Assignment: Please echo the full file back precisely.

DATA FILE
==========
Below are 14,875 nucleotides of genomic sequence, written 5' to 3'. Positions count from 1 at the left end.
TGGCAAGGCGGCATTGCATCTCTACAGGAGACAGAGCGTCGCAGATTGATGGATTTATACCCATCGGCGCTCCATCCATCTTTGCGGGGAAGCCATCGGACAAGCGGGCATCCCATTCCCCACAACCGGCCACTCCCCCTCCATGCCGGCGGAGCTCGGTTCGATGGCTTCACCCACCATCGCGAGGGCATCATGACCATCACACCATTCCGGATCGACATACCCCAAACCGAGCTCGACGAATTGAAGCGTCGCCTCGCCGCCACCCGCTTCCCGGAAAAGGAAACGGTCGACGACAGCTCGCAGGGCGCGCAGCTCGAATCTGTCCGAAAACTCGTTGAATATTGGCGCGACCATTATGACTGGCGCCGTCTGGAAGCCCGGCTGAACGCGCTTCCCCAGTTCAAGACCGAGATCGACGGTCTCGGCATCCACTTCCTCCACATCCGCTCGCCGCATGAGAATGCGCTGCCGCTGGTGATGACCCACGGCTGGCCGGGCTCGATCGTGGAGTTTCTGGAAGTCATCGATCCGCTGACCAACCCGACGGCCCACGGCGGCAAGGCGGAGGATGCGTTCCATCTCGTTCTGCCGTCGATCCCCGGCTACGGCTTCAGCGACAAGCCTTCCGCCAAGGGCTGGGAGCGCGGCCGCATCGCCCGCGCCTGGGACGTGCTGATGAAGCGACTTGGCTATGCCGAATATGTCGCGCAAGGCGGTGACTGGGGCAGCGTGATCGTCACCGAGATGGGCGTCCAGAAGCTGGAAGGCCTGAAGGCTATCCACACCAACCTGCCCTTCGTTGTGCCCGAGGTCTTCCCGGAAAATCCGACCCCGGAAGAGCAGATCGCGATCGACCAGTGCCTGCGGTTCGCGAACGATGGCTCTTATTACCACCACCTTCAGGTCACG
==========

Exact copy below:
Below are 14,875 nucleotides of genomic sequence, written 5' to 3'. Positions count from 1 at the left end.
TGGCAAGGCGGCATTGCATCTCTACAGGAGACAGAGCGTCGCAGATTGATGGATTTATACCCATCGGCGCTCCATCCATCTTTGCGGGGAAGCCATCGGACAAGCGGGCATCCCATTCCCCACAACCGGCCACTCCCCCTCCATGCCGGCGGAGCTCGGTTCGATGGCTTCACCCACCATCGCGAGGGCATCATGACCATCACACCATTCCGGATCGACATACCCCAAACCGAGCTCGACGAATTGAAGCGTCGCCTCGCCGCCACCCGCTTCCCGGAAAAGGAAACGGTCGACGACAGCTCGCAGGGCGCGCAGCTCGAATCTGTCCGAAAACTCGTTGAATATTGGCGCGACCATTATGACTGGCGCCGTCTGGAAGCCCGGCTGAACGCGCTTCCCCAGTTCAAGACCGAGATCGACGGTCTCGGCATCCACTTCCTCCACATCCGCTCGCCGCATGAGAATGCGCTGCCGCTGGTGATGACCCACGGCTGGCCGGGCTCGATCGTGGAGTTTCTGGAAGTCATCGATCCGCTGACCAACCCGACGGCCCACGGCGGCAAGGCGGAGGATGCGTTCCATCTCGTTCTGCCGTCGATCCCCGGCTACGGCTTCAGCGACAAGCCTTCCGCCAAGGGCTGGGAGCGCGGCCGCATCGCCCGCGCCTGGGACGTGCTGATGAAGCGACTTGGCTATGCCGAATATGTCGCGCAAGGCGGTGACTGGGGCAGCGTGATCGTCACCGAGATGGGCGTCCAGAAGCTGGAAGGCCTGAAGGCTATCCACACCAACCTGCCCTTCGTTGTGCCCGAGGTCTTCCCGGAAAATCCGACCCCGGAAGAGCAGATCGCGATCGACCAGTGCCTGCGGTTCGCGAACGATGGCTCTTATTACCACCACCTTCAGGTCACG